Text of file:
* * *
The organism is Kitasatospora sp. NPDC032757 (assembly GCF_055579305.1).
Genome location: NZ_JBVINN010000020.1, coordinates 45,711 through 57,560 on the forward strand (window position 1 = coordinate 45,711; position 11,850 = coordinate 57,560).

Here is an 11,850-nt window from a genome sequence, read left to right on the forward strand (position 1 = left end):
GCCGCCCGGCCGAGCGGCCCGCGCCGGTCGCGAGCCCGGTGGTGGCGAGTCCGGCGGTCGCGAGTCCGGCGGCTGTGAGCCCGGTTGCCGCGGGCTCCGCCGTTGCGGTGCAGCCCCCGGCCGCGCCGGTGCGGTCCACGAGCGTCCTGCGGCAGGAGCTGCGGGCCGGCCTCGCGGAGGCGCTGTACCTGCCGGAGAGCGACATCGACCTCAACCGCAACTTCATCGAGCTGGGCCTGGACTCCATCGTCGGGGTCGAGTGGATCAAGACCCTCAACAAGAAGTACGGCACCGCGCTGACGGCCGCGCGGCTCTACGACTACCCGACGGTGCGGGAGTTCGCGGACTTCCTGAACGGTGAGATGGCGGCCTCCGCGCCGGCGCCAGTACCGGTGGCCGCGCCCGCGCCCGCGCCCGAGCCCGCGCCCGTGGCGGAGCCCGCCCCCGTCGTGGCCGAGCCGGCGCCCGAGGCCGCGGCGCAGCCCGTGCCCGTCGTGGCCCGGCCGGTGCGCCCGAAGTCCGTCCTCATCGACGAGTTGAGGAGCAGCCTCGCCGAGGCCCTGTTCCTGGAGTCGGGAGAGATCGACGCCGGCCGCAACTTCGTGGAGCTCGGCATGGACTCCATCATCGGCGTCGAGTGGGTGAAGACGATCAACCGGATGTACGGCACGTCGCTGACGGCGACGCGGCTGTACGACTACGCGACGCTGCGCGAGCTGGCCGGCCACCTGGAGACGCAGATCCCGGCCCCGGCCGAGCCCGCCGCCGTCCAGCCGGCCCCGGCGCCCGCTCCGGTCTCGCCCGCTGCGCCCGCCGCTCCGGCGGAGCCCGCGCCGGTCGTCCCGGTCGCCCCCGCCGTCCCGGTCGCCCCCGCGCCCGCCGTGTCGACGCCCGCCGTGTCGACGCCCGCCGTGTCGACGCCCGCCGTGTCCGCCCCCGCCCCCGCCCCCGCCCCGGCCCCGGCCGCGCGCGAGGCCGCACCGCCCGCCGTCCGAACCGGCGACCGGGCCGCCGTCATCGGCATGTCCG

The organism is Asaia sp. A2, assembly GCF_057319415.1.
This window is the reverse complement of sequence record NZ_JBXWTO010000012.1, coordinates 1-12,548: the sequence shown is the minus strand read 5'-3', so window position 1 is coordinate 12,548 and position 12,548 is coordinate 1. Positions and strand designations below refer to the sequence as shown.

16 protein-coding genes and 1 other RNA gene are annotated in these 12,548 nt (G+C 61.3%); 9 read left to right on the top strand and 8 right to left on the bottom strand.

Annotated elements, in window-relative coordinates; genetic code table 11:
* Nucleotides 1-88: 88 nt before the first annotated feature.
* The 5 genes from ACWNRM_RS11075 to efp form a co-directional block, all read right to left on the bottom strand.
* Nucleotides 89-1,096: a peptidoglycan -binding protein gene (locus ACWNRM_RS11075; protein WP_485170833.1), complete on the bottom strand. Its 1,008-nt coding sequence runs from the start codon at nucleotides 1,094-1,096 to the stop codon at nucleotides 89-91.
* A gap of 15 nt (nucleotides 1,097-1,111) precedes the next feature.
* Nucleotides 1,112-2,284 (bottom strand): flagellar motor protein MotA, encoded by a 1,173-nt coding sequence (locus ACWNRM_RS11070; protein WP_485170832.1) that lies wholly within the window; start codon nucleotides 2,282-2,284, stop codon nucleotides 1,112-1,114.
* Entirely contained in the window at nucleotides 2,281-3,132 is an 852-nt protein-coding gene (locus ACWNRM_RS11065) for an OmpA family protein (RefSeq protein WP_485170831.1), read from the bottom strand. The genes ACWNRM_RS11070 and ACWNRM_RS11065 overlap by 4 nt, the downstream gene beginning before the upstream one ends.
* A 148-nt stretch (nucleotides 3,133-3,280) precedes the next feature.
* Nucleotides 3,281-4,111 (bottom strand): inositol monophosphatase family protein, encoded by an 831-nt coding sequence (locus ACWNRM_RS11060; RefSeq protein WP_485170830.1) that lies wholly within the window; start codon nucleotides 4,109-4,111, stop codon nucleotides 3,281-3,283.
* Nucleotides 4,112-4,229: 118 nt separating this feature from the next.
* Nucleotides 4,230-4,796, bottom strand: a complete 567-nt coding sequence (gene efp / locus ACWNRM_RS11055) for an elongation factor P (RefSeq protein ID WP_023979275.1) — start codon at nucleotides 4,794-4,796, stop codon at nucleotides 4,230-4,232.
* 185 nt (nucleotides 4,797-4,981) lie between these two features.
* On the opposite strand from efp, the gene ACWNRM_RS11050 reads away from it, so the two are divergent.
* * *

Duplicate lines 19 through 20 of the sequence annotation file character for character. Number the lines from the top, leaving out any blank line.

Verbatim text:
* 185 nt (nucleotides 4,797-4,981) lie between these two features.
* On the opposite strand from efp, the gene ACWNRM_RS11050 reads away from it, so the two are divergent.